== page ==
The majority of Londoners have a negative view of the Metropolitan Police Service, new polling has found, as the new Commissioner looks to rebuild trust and confidence in the force.
A new survey from the Centre for London thinktank and Savanta ComRes found that just 36 per cent of respondents believe the Met treats everyone fairly regardless of who they are.
Thirty-eight per cent said the police make fair decisions when dealing with local problems.
While half of respondents said they believe Scotland Yard is effective at dealing with major crimes, just 35 per cent think the police can be relied upon to deal with “minor” crimes.
The figures back up the most recent public perception survey published by the Mayor’s Office for Policing and Crime (MOPAC), which found that public trust and confidence in the Met had fallen to an all-time low in the wake of various scandals.
Former Met counter-terrorism lead Sir Mark Rowley was recently appointed as the new Met Commissioner following Cressida Dick’s resignation earlier this year.
Claire Harding, research director at Centre for London, said the new Commissioner’s arrival “must become an opportunity to make amends and modernise London’s police”.
She said: “It’s not surprising that only a minority of Londoners view the police positively. But it highlights the scale of reform we need to regain the public’s trust.
“More negative views of the Met among women and [global majority] Londoners show the huge damage that evidence of racism and misogyny within the force has done for their credibility – this is a tragedy in a city which takes pride in being safe, open and diverse.”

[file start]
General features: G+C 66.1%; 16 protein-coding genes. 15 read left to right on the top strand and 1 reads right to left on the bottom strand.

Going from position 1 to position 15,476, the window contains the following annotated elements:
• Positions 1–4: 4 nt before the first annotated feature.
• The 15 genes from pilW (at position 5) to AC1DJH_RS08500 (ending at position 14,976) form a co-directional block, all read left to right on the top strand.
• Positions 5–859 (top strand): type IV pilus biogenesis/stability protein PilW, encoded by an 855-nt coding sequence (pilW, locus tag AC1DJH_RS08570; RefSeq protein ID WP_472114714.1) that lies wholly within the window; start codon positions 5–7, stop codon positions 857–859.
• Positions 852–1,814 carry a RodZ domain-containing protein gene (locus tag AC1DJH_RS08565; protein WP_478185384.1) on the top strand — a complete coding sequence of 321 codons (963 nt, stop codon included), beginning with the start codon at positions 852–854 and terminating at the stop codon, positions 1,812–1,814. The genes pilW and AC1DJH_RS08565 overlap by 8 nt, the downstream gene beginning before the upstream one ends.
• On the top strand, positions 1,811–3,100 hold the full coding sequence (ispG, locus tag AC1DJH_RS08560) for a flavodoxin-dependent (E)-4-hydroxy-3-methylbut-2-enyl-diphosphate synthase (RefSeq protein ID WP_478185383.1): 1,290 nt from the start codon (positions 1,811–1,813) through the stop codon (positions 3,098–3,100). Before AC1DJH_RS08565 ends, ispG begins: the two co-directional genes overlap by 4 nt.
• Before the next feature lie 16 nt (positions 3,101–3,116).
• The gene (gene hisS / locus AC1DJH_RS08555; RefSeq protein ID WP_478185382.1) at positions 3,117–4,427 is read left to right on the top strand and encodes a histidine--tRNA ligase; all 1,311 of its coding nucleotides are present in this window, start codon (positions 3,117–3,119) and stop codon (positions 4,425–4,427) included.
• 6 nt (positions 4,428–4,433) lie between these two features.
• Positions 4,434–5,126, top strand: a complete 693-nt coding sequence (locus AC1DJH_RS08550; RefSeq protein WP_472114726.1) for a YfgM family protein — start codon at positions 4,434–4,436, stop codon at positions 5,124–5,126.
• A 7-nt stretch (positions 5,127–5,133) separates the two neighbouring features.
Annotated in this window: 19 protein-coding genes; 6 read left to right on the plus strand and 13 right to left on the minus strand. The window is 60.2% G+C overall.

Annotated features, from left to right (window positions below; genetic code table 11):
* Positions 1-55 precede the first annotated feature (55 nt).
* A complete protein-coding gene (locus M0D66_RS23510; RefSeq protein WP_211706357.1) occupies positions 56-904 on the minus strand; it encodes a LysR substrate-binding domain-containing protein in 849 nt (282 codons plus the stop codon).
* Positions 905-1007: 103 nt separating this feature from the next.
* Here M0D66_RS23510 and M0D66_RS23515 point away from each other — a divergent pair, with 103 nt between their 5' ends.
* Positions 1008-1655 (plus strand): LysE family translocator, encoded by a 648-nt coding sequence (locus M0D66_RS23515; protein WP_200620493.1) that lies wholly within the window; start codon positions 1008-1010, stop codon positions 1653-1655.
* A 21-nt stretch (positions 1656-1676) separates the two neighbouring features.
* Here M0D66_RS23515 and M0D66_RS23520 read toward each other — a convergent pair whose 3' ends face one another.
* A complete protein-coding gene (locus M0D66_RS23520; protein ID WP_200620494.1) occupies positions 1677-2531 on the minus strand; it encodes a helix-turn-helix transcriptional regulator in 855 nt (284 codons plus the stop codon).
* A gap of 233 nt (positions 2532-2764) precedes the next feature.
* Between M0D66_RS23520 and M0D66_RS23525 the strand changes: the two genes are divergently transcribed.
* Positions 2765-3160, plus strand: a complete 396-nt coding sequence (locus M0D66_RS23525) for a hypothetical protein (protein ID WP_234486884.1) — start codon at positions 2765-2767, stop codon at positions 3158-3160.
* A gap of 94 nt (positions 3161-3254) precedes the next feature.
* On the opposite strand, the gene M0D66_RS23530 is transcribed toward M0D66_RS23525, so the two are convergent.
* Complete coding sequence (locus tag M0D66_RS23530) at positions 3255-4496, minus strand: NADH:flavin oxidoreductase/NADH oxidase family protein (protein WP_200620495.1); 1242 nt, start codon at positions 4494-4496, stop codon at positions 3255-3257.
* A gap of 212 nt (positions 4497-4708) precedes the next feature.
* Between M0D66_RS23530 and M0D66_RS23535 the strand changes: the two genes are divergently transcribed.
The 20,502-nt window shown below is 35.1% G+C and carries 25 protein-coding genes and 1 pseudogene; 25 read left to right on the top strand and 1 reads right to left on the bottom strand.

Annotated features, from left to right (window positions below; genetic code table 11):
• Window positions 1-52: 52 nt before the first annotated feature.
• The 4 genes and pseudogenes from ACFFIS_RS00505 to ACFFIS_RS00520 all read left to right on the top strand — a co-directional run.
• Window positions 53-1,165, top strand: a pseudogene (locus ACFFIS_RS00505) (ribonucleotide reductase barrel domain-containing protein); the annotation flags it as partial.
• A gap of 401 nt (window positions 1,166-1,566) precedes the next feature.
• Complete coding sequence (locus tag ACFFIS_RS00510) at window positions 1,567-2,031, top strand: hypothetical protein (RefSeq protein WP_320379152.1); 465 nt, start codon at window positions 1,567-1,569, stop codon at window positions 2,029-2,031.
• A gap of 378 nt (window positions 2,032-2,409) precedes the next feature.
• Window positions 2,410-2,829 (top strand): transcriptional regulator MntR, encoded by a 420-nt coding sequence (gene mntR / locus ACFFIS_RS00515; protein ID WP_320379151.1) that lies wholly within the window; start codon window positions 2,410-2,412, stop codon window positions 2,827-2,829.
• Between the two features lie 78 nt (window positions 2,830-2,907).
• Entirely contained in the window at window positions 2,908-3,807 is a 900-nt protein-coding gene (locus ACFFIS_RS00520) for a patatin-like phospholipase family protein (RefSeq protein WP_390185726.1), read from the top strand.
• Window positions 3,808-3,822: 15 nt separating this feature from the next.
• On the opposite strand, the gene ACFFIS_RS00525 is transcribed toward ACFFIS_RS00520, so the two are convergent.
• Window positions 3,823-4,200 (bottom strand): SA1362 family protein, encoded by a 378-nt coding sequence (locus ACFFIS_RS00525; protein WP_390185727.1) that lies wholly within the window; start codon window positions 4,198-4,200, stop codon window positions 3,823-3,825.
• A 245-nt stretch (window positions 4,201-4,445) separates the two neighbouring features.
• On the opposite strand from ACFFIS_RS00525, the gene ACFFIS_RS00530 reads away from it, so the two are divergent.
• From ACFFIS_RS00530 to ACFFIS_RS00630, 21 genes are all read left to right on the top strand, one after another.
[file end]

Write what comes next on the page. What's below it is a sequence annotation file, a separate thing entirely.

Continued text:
Centre for London’s survey revealed large disparities in how different groups perceive the Met, with women, younger people, Black and Asian Londoners less likely to agree that the police would treat them with respect than older, white or male peers.
Though London Mayor Sadiq Khan has insisted that Rowley is “determined to be a reforming Commissioner” and has put forward a “robust plan to rebuild trust and confidence in the police”, anti-racism campaigners fear he will offer “more of the same”.
Rowley has come under fire after comments from 2019 resurfaced in which he claimed it was “clumsy thinking” to conflate Islamophobia with racism following the Christchurch terror attack in New Zealand, in which 50 Muslims were murdered and 48 more seriously injured.
The new Commissioner has also previously been criticised for an appearance on BBC Newsnight last year, during which he claimed that extremism was being driven by a lack of integration among Muslim groups.